Warnings in August 2012

So my brother back home is going to start working for the Food Network’s own Guy Fieri in this huge restaurant in the middle of Times Square, smack dab in the center of downtown New York City. So in order to make myself a bit more knowledgeable on the dude, I decided to watch a marathon of his popular TV series, Diners, Drive Ins, and Dives, and was I impressed or what? Not only does the guy know how to cook, but he knows how to laugh. And then there was the food that he was sampling from all over the US. Now as far as I’m concerned there are three types of food programs out there: there is the one that makes me nervous like the Iron Chef, or Chopped where there’s some sort of competition going on, there’s the one the makes me hungry and generally interested where the chef is calmly making some food in between making some sort of funny joke about this or that, and finally there are the shitty shows where they put some food “expert” behind the fire who speaks half in French and half in Snob. Guy’s food show focuses on eating the food made by other people, and what’s better than that? It’s like being a judge on Chopped without the hassle of dealing with the competitive spirit. Okay, so now that I knew something about the dude who was to write my brother’s paycheck, I was ready to go into a full blown-out conversation about the man.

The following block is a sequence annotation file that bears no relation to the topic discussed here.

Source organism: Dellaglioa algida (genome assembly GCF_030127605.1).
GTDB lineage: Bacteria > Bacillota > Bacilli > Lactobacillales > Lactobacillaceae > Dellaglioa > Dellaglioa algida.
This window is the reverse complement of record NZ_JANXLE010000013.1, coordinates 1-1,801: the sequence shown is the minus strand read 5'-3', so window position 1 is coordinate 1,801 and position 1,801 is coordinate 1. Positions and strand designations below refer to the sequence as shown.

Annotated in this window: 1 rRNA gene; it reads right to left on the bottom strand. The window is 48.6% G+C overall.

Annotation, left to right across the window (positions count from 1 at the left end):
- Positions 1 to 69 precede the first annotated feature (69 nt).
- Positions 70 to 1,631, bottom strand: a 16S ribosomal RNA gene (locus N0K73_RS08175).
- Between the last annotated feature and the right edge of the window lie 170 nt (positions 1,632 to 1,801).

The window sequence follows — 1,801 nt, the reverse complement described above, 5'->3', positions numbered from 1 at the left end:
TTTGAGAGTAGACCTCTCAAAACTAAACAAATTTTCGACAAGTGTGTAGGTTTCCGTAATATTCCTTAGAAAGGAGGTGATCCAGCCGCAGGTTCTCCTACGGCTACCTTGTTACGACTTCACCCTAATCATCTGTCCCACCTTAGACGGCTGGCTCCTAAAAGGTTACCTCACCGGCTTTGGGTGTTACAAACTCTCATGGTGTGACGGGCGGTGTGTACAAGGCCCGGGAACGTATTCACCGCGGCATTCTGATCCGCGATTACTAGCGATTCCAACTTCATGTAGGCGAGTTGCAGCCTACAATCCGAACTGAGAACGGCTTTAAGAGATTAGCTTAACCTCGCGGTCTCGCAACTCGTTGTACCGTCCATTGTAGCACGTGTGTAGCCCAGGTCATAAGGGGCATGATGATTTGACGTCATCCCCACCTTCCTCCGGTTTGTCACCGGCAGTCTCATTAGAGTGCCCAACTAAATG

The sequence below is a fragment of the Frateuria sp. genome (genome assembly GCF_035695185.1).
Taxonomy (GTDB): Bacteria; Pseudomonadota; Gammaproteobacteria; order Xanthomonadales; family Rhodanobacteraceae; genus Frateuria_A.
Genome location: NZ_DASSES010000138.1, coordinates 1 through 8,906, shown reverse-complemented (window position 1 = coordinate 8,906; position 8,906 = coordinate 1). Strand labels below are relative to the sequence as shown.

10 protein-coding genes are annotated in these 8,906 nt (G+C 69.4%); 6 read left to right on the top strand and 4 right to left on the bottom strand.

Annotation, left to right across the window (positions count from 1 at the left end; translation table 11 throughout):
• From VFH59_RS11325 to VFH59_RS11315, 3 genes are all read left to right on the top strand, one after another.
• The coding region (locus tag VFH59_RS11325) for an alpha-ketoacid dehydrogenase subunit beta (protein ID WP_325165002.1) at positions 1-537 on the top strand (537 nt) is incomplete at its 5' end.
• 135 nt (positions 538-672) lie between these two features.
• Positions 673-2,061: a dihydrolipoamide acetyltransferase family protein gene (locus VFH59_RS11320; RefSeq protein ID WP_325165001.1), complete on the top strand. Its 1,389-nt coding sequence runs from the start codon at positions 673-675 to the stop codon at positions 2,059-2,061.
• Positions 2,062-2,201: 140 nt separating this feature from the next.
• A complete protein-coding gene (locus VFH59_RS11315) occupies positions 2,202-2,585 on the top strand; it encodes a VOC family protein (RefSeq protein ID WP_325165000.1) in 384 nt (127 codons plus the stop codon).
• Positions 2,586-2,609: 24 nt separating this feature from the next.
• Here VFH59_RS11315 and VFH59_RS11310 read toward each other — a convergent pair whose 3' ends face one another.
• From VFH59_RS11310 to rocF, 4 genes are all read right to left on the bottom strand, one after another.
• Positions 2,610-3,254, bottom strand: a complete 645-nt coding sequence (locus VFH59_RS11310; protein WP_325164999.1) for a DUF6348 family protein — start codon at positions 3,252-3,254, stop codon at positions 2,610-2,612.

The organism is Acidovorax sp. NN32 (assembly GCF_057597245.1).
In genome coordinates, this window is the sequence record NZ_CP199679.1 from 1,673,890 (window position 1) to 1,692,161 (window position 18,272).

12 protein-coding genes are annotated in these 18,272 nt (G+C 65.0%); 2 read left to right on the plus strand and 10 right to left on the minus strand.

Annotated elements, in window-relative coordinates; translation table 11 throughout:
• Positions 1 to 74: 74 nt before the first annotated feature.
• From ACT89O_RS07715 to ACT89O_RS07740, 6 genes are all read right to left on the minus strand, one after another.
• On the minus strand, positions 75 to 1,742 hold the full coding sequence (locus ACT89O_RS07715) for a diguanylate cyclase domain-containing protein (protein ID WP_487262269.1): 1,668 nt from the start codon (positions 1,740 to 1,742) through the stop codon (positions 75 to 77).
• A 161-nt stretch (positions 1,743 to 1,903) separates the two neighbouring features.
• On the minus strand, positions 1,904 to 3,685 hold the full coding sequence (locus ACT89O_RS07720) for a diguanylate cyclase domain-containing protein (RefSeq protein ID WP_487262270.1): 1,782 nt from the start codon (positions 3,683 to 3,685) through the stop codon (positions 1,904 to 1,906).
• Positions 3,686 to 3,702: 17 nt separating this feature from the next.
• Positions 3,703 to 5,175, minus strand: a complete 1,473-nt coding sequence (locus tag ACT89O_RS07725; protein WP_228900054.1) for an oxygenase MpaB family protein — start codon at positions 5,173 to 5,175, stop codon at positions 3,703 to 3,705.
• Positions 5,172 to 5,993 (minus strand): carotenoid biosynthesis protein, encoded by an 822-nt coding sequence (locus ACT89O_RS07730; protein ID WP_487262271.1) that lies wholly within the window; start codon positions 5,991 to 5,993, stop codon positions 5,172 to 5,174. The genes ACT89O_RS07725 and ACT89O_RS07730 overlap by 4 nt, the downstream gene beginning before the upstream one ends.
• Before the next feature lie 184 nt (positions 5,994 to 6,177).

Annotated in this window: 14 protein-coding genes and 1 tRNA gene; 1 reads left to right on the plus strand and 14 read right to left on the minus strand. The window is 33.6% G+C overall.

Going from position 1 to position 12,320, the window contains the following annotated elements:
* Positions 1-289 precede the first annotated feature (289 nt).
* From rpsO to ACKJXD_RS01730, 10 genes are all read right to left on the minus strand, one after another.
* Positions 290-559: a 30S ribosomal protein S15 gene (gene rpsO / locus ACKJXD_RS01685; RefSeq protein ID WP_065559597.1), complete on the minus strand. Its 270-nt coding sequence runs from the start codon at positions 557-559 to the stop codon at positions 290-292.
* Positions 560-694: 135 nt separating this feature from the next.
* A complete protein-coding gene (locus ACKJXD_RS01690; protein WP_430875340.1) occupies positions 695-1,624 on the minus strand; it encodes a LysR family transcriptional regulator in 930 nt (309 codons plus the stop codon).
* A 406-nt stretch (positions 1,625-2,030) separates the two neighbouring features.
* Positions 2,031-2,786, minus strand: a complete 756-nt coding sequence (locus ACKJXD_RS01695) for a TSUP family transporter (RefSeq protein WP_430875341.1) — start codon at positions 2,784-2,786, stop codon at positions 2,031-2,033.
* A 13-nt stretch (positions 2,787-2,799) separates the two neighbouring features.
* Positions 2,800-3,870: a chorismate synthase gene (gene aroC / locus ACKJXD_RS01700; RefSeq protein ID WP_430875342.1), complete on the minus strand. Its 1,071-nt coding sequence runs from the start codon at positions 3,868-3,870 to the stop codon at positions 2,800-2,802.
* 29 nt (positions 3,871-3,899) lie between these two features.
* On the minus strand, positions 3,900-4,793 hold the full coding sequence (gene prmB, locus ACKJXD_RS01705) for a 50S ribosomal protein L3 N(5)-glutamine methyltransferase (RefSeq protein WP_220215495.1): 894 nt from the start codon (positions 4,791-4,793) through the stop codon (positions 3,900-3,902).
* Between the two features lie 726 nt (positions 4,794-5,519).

And was I immediately put back into my place or what? I felt like I was ten-years-old again when my older brother used to send me away by swatting air with a movement of his hand. After all, it’s just another job, nothing to get excited about, no reason to get my feathers ruffled. Who cares this guy gets all orgasmic whenever he learns how long it takes to make a home-made beef stock? Does it really matter the guy’s eyes roll into the back of his head whenever he sinks his teeth into a brisket that’s been slow-cooked for five hours? Then he asked me if I liked the mint he added to spice up the tomatoes. After all, it was imported in the form of a live plant from Italy a number of years ago, and my brother finally got some of it to grow like mad in his garden. Yeah, it’s great; fantastic for that matter, but what about your new boss? What about all of the new things you hope to learn and experience?  Did I know there are a lot fewer chefs in the kitchen than I would guess? Did I know how hard they have to work? And did he tell me how the particular type of mint has little hairs on it rather than the normal kind that he used to grow in his garden? I’m still his little brother I guess.

By Tim Hoerle